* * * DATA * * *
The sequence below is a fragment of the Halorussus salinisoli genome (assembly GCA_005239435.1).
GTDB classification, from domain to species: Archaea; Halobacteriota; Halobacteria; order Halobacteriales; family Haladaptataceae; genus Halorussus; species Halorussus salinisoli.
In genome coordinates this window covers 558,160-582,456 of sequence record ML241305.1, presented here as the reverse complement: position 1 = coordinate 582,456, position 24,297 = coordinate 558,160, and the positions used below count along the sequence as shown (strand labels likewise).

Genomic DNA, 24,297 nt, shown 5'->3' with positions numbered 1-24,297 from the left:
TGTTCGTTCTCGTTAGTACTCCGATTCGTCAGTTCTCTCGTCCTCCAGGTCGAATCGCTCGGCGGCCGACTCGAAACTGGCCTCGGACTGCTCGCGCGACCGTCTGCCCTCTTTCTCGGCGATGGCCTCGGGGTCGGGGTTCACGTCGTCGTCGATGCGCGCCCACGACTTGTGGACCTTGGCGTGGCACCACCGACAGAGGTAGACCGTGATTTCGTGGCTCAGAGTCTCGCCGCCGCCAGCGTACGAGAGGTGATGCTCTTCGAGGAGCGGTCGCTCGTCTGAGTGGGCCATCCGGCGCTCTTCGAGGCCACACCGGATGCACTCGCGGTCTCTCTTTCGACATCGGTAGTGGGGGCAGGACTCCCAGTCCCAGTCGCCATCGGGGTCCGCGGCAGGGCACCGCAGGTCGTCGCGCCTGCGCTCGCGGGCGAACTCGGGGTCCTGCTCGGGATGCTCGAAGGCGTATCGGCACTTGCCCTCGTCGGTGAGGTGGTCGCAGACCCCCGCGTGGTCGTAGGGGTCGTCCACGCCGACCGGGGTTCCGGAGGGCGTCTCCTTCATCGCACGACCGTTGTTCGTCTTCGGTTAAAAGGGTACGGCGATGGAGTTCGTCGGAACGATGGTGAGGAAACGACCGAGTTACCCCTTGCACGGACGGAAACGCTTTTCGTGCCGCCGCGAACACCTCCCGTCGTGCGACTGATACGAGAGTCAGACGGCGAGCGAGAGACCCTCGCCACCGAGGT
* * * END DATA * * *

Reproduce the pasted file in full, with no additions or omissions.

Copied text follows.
The sequence below is a fragment of the Halorussus salinisoli genome (assembly GCA_005239435.1).
GTDB classification, from domain to species: Archaea; Halobacteriota; Halobacteria; order Halobacteriales; family Haladaptataceae; genus Halorussus; species Halorussus salinisoli.
In genome coordinates this window covers 558,160-582,456 of sequence record ML241305.1, presented here as the reverse complement: position 1 = coordinate 582,456, position 24,297 = coordinate 558,160, and the positions used below count along the sequence as shown (strand labels likewise).

Genomic DNA, 24,297 nt, shown 5'->3' with positions numbered 1-24,297 from the left:
TGTTCGTTCTCGTTAGTACTCCGATTCGTCAGTTCTCTCGTCCTCCAGGTCGAATCGCTCGGCGGCCGACTCGAAACTGGCCTCGGACTGCTCGCGCGACCGTCTGCCCTCTTTCTCGGCGATGGCCTCGGGGTCGGGGTTCACGTCGTCGTCGATGCGCGCCCACGACTTGTGGACCTTGGCGTGGCACCACCGACAGAGGTAGACCGTGATTTCGTGGCTCAGAGTCTCGCCGCCGCCAGCGTACGAGAGGTGATGCTCTTCGAGGAGCGGTCGCTCGTCTGAGTGGGCCATCCGGCGCTCTTCGAGGCCACACCGGATGCACTCGCGGTCTCTCTTTCGACATCGGTAGTGGGGGCAGGACTCCCAGTCCCAGTCGCCATCGGGGTCCGCGGCAGGGCACCGCAGGTCGTCGCGCCTGCGCTCGCGGGCGAACTCGGGGTCCTGCTCGGGATGCTCGAAGGCGTATCGGCACTTGCCCTCGTCGGTGAGGTGGTCGCAGACCCCCGCGTGGTCGTAGGGGTCGTCCACGCCGACCGGGGTTCCGGAGGGCGTCTCCTTCATCGCACGACCGTTGTTCGTCTTCGGTTAAAAGGGTACGGCGATGGAGTTCGTCGGAACGATGGTGAGGAAACGACCGAGTTACCCCTTGCACGGACGGAAACGCTTTTCGTGCCGCCGCGAACACCTCCCGTCGTGCGACTGATACGAGAGTCAGACGGCGAGCGAGAGACCCTCGCCACCGAGGT